Block Smoothed Aggregation Algebraic MultiGrid for Reservoir Simulation Systems

Andreas Papadopoulos

Oxford Univesrity Computing Labaratory, Wolfson Building, Parks Road,
Oxford, England OX1 3QD

Hamdi Tchelepi
ChevronTexaco Exploration & Production Technology Co.
htch@chevrontexaco.com

Abstract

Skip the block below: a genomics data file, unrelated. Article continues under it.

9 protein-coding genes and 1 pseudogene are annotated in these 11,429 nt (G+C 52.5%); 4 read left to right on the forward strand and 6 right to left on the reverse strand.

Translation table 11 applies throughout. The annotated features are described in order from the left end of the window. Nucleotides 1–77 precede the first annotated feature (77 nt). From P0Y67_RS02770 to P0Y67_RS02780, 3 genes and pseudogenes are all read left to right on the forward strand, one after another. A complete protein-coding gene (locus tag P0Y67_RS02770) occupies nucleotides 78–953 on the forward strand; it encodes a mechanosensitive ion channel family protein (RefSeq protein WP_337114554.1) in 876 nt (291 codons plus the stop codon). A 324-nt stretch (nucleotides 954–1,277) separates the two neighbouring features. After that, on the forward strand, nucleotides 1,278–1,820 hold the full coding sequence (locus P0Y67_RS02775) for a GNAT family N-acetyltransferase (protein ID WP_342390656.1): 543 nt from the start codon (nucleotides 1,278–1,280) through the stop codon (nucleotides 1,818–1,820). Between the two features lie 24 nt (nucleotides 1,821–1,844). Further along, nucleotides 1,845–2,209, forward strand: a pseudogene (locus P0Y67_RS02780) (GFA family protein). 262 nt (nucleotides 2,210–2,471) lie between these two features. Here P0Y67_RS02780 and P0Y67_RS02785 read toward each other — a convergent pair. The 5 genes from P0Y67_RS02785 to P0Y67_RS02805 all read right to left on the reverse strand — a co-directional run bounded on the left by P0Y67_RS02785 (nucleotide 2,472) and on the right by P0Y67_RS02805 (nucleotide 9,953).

We study the applicability of Smoothed Aggregation Algebraic MultiGrid (SA-AMG) for oil reservoir simulation problems. Previously, application of multigrid methods in reservoir simulation focused on solving the scalar near-elliptic pressure equation, which is obtained by the so-called IMPES (Implicit Pressure, Explicit Saturation) method. Here, we focus on linear systems with multiple degrees of freedom per gridblock, or cell. These systems are Jacobean matrices obtained from fully implicit discretization of the governing nonlinear species conservation equations. We view the given discrete matrix problems as graphs, and we do not make any assumptions about the underlying structure of the grid. A preprocessing step, which manipulates the discrete system to yield an equation that resembles the standard pressure equation, is performed. The result is a system of equations of mixed character; a pressure equation that is near elliptic, while the remaining conservation equations are hyperbolic in the limit. All of our computations, including this preprocessing step, take advantage of the natural block structure obtained by grouping the unknowns associated with a gridblock (i.e. vertex in the graph) together. Significant modifications to the components that make up the SA-AMG algorithm were necessary to obtain good convergence behavior. We experimented with several aggregation schemes. Aggregation of the cells, or gridblocks, based on a strong graph of the scalar pressure equation yielded the best results, both in terms of robustness and convergence rate. That is, variables associated with a gridblock other than the pressure inherit the pressure-based choice of the aggregates. We report results using different measures of strength to prune the full graph of the pressure equation. Not surprisingly, we also found it crucial to pay close attention to the anisotropy. This was the case for the aggregation stage, the smoothing of aggregation, and even the smoother used in the V-cycle. We describe a worm-like aggregation algorithm designed to capture long-range strength of coupling. This new aggregation scheme allows for aggressive coarsening, especially when the finest level (i.e. the given problem) possesses severe anisotropy. It is not uncommon for discretizations of three-dimensional reservoir simulation problems to exhibit extreme preferential directional coupling. We obtained the best results when smoothing of interpolation was applied only to the pressure coefficients. Attempts to improve the quality of the interpolation by applying multiple smoothing steps proved ineffective. The results were sensitive to the particular threshold for filtering the original matrix, and we use a different parameter to control that threshold. Finally, in conjunction with worm aggregation, we employ block smoothing in the V-cycle, where the blocks are the cells (and their associated degrees of freedom) that make up an aggregate. We provide detailed performance results using several reservoir simulation examples that are of practical interest.